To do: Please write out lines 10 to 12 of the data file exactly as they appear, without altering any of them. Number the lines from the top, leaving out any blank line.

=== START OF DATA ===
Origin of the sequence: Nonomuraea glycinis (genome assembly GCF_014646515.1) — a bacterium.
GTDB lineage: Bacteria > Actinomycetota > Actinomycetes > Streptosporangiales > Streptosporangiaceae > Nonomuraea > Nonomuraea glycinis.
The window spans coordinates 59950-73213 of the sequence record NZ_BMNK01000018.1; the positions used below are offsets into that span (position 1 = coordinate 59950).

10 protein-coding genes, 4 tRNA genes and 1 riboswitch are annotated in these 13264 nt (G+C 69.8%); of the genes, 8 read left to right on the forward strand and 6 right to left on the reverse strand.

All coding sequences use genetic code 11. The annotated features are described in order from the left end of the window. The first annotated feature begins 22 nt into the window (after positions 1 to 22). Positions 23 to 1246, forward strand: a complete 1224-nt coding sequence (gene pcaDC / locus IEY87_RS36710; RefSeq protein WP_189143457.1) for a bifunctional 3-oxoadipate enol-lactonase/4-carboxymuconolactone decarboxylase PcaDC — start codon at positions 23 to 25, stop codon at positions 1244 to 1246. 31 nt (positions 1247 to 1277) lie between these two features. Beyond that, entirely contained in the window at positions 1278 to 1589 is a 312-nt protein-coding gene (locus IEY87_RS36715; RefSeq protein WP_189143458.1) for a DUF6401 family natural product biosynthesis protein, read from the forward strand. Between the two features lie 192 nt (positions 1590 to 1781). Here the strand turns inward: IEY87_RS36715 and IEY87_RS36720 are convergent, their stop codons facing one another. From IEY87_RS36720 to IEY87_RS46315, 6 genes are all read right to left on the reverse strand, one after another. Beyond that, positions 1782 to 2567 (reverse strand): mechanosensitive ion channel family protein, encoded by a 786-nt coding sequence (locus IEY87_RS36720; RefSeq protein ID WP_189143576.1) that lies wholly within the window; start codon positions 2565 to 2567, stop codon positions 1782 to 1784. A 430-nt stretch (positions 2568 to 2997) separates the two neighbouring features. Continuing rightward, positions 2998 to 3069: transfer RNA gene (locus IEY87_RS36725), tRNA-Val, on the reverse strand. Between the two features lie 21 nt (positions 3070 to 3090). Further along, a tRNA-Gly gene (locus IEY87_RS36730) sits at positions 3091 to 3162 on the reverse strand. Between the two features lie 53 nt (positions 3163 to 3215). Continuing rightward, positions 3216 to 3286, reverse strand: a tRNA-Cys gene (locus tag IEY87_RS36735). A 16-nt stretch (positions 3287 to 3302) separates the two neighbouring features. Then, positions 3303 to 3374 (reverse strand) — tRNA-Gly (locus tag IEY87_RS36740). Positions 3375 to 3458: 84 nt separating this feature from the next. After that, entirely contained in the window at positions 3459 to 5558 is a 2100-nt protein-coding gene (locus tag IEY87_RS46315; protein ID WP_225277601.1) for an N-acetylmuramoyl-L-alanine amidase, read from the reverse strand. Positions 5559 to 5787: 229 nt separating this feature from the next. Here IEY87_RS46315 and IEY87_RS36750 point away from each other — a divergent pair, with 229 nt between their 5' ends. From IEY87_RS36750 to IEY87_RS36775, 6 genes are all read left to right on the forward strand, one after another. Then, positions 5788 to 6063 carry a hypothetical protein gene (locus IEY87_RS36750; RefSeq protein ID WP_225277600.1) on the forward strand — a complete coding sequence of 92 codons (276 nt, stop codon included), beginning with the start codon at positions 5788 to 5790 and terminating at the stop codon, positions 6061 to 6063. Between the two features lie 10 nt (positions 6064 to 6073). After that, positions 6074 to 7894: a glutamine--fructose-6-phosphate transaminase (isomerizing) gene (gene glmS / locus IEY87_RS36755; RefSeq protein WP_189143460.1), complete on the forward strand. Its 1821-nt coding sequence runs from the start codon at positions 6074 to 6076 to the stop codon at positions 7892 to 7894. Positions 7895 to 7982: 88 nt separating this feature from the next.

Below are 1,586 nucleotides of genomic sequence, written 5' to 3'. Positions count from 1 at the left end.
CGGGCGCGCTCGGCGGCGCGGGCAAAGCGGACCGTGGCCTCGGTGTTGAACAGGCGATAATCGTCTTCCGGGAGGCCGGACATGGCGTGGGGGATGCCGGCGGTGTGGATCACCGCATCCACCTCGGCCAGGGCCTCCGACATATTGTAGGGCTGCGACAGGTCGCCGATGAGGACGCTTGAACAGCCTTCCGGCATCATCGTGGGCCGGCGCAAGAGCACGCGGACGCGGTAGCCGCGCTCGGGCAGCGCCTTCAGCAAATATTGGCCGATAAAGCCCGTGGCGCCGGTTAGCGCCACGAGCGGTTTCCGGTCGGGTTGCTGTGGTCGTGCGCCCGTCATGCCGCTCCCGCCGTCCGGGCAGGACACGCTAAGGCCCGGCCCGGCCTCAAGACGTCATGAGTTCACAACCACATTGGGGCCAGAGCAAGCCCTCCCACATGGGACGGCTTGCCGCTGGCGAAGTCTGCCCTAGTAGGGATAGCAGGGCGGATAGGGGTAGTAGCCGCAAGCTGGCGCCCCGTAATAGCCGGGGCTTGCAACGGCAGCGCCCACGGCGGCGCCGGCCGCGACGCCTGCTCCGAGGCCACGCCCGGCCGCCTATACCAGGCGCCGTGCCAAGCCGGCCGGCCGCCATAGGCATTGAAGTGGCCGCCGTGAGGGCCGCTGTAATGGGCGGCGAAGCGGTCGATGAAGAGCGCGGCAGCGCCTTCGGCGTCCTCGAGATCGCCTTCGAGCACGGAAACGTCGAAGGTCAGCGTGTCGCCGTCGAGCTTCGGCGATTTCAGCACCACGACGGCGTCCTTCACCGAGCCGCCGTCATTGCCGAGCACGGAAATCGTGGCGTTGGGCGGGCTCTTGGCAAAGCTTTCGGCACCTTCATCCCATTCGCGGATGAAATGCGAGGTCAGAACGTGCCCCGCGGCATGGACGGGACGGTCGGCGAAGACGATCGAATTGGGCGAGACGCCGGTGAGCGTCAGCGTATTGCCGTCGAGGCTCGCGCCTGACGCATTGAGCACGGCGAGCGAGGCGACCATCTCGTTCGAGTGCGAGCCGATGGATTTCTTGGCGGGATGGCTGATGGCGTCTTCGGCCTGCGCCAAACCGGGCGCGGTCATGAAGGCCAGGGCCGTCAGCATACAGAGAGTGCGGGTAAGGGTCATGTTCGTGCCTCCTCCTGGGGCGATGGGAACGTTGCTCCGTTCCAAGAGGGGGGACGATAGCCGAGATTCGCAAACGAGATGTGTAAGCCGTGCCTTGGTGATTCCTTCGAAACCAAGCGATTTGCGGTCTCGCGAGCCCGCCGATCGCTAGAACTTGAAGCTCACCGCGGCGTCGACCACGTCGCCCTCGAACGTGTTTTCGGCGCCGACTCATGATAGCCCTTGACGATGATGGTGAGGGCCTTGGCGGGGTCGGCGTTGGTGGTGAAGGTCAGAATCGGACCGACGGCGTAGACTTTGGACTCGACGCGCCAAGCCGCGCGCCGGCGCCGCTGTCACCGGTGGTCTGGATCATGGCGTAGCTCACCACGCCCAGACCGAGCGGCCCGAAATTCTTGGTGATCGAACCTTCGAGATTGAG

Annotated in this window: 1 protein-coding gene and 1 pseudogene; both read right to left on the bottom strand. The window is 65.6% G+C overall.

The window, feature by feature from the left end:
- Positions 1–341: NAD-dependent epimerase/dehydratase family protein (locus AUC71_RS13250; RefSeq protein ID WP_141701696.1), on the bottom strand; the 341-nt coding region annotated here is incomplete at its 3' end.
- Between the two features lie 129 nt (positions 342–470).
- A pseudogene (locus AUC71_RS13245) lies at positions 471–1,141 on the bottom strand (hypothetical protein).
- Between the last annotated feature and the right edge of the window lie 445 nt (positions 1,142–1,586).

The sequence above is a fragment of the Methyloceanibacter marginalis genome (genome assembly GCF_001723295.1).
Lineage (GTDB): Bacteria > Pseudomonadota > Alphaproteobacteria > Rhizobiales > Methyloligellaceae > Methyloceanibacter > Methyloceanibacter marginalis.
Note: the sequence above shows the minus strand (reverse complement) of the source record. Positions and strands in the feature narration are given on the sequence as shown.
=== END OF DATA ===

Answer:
- Positions 1–341: NAD-dependent epimerase/dehydratase family protein (locus AUC71_RS13250; RefSeq protein ID WP_141701696.1), on the bottom strand; the 341-nt coding region annotated here is incomplete at its 3' end.
- Between the two features lie 129 nt (positions 342–470).
- A pseudogene (locus AUC71_RS13245) lies at positions 471–1,141 on the bottom strand (hypothetical protein).